When talking with your child about mental illness, it’s important to tailor the conversation to their age and developmental stage. To enhance their understanding, use language, explanations, and examples that they can relate to.

For instance, you might say this to a 5-year old, “Remember when you had that sore throat and you were all angry and grumpy with us? You were like that because you were unwell. Well, mommy isn’t feeling well right now, that’s why she’s acting grouchy and crying a lot. She still loves us, but she just can’t show it right now.”

Kids usually have their own interpretation of what’s happening so it’s a good idea to ask how they explain their parent’s behavior, listen empathetically then build on what they say while correcting any misconceptions they have.

4. Allay your child’s fears.

Children who live with ill parents often experience anger and even guilt. They may feel that life is unfair to them, then feel guilty for having those emotions. Some may even feel somehow responsible for their parent’s illness.

Dealing with such feelings is crucial in order to help them live happier lives. They need to understand that their mommy’s or daddy’s illness isn’t caused by anyone’s actions. Sometimes life just happens that way and it wasn’t because they were bad kids. Emphasize that it’s normal and ok to feel sad, angry, embarrassed or frustrated and encourage them to find healthy ways to express those feelings .

Remember your kids will take their cue from you so the more you share your feelings, the more comfortable they’ll be talking about theirs.

5. Help them come up with coping strategies.

Keeping your routine consistent, especially when living with someone with a mental illness, will help your children feel safe. Older children will feel better and more confident if they have a plan of action in case something happens. So make sure your children have a list of people to call or know where to go to get help if need be. You can also help them identify a trusted adult they can confide in whenever they want to talk.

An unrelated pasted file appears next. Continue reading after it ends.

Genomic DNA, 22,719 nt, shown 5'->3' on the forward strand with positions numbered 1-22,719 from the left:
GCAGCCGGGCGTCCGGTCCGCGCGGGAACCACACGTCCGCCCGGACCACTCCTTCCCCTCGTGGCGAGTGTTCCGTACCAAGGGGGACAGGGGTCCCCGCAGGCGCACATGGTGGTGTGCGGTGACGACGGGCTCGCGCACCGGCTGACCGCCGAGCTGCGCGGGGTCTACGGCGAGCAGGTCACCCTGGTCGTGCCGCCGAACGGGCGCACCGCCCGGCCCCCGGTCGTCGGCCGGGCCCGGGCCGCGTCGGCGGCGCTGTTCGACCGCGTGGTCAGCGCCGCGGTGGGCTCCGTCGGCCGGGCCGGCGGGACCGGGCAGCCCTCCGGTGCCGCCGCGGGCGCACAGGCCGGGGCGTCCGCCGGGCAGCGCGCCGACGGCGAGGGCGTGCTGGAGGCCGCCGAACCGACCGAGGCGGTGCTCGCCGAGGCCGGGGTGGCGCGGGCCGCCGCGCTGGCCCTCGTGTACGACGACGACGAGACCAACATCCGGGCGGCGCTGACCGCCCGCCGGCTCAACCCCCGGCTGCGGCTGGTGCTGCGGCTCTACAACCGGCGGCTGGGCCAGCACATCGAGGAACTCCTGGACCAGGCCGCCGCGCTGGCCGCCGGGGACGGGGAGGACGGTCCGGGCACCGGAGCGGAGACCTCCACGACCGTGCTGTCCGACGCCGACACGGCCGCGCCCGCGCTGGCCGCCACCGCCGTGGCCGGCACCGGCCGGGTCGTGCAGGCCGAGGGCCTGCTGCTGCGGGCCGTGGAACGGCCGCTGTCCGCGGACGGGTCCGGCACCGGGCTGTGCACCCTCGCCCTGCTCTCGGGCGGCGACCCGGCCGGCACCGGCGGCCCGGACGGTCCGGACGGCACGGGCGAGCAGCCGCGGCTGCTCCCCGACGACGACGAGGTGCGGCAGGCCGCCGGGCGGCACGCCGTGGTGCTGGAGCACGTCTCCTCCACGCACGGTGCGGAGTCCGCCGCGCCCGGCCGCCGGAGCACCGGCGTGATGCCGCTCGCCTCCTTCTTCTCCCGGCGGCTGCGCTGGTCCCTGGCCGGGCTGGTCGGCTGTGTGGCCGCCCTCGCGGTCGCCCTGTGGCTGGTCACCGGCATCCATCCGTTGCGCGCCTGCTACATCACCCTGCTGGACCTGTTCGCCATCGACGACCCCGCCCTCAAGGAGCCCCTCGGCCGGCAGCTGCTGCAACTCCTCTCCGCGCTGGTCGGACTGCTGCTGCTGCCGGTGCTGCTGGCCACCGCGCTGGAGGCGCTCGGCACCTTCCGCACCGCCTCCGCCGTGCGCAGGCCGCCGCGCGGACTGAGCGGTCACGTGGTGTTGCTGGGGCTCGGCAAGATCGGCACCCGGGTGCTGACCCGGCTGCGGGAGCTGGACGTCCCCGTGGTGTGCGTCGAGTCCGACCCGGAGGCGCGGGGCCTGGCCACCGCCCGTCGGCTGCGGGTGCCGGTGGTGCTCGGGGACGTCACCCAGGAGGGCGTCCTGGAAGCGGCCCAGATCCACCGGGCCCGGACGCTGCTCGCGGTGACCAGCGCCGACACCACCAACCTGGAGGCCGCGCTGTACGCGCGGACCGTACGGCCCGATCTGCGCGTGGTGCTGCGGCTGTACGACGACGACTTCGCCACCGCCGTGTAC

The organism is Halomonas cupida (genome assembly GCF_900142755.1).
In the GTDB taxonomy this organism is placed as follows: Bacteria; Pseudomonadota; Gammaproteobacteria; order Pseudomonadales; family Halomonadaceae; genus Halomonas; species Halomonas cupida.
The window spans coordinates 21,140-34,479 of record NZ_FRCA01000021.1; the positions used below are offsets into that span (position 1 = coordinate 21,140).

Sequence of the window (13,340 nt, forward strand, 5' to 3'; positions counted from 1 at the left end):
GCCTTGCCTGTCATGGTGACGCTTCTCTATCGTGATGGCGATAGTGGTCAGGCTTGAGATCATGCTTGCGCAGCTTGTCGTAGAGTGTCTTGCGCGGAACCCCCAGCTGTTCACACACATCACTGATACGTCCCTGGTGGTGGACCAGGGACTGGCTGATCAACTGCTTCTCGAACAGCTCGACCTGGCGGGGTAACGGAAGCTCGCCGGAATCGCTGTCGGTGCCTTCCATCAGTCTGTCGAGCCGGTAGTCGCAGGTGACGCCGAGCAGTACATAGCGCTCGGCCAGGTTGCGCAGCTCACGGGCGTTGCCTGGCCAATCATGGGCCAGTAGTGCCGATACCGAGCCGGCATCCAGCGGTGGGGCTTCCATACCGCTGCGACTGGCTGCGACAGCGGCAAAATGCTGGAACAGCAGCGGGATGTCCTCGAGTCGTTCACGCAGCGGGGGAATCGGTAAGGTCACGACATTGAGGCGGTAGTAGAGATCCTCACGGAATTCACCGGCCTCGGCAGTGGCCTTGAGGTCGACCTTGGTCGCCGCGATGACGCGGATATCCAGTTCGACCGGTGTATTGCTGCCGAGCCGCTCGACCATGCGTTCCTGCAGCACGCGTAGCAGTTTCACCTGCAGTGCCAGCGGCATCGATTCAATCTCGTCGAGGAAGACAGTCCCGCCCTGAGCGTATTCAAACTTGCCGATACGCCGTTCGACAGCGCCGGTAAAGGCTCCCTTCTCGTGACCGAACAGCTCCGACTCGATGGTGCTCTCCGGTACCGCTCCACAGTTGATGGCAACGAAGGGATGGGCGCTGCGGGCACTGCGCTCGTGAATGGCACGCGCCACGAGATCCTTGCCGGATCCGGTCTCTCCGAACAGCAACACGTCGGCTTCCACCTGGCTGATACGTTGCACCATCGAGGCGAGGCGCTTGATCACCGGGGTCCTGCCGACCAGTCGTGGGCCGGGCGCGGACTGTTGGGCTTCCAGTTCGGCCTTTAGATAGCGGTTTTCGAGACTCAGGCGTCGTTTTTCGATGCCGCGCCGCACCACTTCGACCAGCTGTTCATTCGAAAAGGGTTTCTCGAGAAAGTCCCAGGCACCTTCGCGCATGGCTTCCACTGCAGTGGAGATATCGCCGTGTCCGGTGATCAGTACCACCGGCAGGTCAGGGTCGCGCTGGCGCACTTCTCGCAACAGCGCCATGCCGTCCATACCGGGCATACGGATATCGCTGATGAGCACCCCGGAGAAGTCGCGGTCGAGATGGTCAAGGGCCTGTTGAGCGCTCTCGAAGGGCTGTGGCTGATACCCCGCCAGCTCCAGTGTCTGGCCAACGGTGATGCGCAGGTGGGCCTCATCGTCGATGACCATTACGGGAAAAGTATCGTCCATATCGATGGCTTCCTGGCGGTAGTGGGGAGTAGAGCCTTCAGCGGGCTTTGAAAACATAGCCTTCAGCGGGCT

Additionally, take time to help them come up with appropriate responses should other kids or adults ask them about their loved one’s illness. Children can be especially cruel to each other so it’s better to prepare your child for teasing from other kids. Practicing how to explain the illness and what they can say will be of great help. For example, your child can say, “My dad has an illness that makes him do that. I wouldn’t make fun of your dad if he was sick so please don’t make fun of mine.”

Finally …

Finally, if you’re living with someone struggling with mental challenges, ask for help. You can join a support group, ask the child’s grandparents or other relatives to talk to your child or even get pointers from a mental health specialist.

While you might not get the words exactly right the first time, having an ongoing conversation about mental illness with your child will help them cope better and live a more positive life.

3 Comments

Elaine S

Really interested in learning more about how to talk to a child about mental illness when the person that has the illness is the child themselves…

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katherine l